One of the most common problems for Umbrella Marketing Team’s small business clients – particularly start-ups – is that many of them haven’t been able to get effective support and advice around constructing their brand before they start to work with us.
This is usually not the fault of the people in the business (perhaps the resources or time have been limited), but we know it’s important for small businesses to be able to create, use and scale their brand in a way that engages their audience and portrays their values and promises.
So what does it take to build an effective brand for your company? Here’s our list of brand ‘must-haves’ (be sure to comment at the bottom of the page if you want to add any of your own!)
- Your Brand’s Identity
Understanding what a brand actually is and what it does is absolutely key to developing it. Your brand is the culmination of everything your company stands for, the values you possess, the people that work for you, the products and services you sell…the list goes on. In fact, my favourite way of understanding branding is thinking of a business as a person: a brand could be considered to be the person’s body language and attitude.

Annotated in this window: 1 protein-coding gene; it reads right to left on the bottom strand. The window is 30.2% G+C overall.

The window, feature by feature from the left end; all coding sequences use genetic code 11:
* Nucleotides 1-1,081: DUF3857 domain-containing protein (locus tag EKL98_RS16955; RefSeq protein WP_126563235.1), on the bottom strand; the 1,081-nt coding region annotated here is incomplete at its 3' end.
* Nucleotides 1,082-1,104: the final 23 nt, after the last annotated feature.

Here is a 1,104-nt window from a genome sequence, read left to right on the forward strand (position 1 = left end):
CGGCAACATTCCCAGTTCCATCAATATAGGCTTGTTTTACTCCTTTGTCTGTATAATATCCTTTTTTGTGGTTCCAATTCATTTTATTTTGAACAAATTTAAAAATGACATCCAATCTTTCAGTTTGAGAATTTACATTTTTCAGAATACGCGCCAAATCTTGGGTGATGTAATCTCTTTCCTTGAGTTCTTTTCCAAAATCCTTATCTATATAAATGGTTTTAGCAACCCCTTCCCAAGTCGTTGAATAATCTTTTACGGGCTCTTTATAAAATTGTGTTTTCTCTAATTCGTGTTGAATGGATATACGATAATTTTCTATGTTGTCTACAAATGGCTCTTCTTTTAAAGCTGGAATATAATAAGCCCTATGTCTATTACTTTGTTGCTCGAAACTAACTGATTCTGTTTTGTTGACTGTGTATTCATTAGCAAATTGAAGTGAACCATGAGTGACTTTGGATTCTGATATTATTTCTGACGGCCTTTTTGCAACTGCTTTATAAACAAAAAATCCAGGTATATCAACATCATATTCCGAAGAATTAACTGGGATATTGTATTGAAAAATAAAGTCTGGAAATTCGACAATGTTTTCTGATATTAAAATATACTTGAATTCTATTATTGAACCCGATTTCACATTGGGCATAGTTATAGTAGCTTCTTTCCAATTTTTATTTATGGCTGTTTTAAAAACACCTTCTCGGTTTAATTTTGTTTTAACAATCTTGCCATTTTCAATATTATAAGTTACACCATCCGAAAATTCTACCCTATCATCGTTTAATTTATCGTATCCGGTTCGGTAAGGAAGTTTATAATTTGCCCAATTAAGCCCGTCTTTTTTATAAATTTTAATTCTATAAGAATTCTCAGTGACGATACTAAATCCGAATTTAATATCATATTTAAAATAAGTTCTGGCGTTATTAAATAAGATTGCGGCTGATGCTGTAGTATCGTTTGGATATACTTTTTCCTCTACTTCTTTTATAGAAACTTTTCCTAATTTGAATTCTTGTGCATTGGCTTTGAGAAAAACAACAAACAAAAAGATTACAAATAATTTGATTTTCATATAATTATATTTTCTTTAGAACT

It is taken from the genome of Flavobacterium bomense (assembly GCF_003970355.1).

Your audience needs to understand what your brand is all about and its identity is formed by your promises, values, communications, service and delivery.
Quick Tip: your brand identity is WHO your company is, not just what it is.
- Brand Positioning
How you pitch your business against your competitors is a key factor in brand positioning. Sure, there might be another 30, 50, even 100 businesses doing something similar to yours, but how do you differ? The way you market your products and services is dictated by the part of the market you serve (‘segment’) and the way you meet the needs and desires of your target customers in a way that your competitors don’t or can’t.
Positioning is a psychological concept and it’s through your marketing communications that you place yourself within a marketplace. Understanding how and why your product or service is relevant to your target audience, in what ways it differs from competitor offerings and using opportunities to communicate your proposition, with this information, will position your brand effectively.